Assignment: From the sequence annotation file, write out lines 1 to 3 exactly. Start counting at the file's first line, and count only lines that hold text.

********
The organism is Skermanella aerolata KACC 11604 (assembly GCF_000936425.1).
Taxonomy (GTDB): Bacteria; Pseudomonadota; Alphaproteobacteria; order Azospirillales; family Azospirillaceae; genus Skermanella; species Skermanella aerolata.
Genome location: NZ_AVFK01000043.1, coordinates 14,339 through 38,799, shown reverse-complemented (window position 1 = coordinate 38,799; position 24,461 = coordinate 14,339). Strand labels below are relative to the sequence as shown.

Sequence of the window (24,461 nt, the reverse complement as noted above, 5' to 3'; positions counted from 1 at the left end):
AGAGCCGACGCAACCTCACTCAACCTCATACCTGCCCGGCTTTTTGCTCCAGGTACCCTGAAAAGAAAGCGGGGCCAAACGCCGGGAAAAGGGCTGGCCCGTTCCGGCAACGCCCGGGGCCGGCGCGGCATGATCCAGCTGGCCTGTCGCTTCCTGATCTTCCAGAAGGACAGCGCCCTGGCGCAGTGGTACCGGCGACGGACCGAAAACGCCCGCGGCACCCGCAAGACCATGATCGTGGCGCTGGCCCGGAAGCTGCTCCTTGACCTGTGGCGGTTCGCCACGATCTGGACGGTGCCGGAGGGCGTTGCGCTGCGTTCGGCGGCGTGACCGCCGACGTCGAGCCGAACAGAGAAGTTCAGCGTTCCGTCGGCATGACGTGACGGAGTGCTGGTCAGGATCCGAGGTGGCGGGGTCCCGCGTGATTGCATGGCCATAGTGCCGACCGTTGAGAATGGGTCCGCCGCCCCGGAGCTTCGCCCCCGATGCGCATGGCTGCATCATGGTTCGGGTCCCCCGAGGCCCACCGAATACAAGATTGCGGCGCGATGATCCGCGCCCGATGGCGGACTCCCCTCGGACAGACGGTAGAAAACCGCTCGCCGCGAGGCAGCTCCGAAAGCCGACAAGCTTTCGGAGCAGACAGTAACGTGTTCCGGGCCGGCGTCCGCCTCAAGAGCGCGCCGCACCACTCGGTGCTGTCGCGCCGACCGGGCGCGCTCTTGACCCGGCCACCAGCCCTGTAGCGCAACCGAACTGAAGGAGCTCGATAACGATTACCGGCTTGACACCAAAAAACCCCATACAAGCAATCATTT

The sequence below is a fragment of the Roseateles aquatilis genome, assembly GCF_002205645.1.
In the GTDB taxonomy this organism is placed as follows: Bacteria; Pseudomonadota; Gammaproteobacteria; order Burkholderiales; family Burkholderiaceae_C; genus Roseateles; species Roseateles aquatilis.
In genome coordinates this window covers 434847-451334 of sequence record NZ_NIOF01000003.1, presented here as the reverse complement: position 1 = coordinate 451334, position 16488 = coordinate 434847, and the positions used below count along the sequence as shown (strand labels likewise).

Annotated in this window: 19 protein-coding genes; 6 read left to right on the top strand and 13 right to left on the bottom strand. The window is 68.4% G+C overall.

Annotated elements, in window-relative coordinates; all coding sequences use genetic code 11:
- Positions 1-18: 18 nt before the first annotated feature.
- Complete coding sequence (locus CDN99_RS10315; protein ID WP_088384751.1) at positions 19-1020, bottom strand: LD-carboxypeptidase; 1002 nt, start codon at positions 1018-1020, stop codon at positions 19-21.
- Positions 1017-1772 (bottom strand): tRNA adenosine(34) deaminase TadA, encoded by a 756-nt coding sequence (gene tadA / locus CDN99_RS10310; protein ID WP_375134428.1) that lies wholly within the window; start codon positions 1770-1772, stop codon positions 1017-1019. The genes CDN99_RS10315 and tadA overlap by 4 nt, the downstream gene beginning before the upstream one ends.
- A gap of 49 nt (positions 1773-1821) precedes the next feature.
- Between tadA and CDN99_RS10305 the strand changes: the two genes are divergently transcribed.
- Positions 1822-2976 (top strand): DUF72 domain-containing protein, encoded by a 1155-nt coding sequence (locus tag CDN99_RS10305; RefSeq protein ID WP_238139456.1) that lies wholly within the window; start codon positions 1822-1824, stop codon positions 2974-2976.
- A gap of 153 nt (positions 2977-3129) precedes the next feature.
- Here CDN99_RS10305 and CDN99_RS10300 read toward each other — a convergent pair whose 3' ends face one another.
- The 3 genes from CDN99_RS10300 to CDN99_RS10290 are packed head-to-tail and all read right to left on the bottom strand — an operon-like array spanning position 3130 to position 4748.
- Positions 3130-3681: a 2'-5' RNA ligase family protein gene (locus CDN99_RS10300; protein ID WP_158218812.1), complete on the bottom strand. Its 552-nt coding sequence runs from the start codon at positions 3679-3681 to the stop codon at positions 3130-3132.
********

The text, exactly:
The organism is Skermanella aerolata KACC 11604 (assembly GCF_000936425.1).
Taxonomy (GTDB): Bacteria; Pseudomonadota; Alphaproteobacteria; order Azospirillales; family Azospirillaceae; genus Skermanella; species Skermanella aerolata.
Genome location: NZ_AVFK01000043.1, coordinates 14,339 through 38,799, shown reverse-complemented (window position 1 = coordinate 38,799; position 24,461 = coordinate 14,339). Strand labels below are relative to the sequence as shown.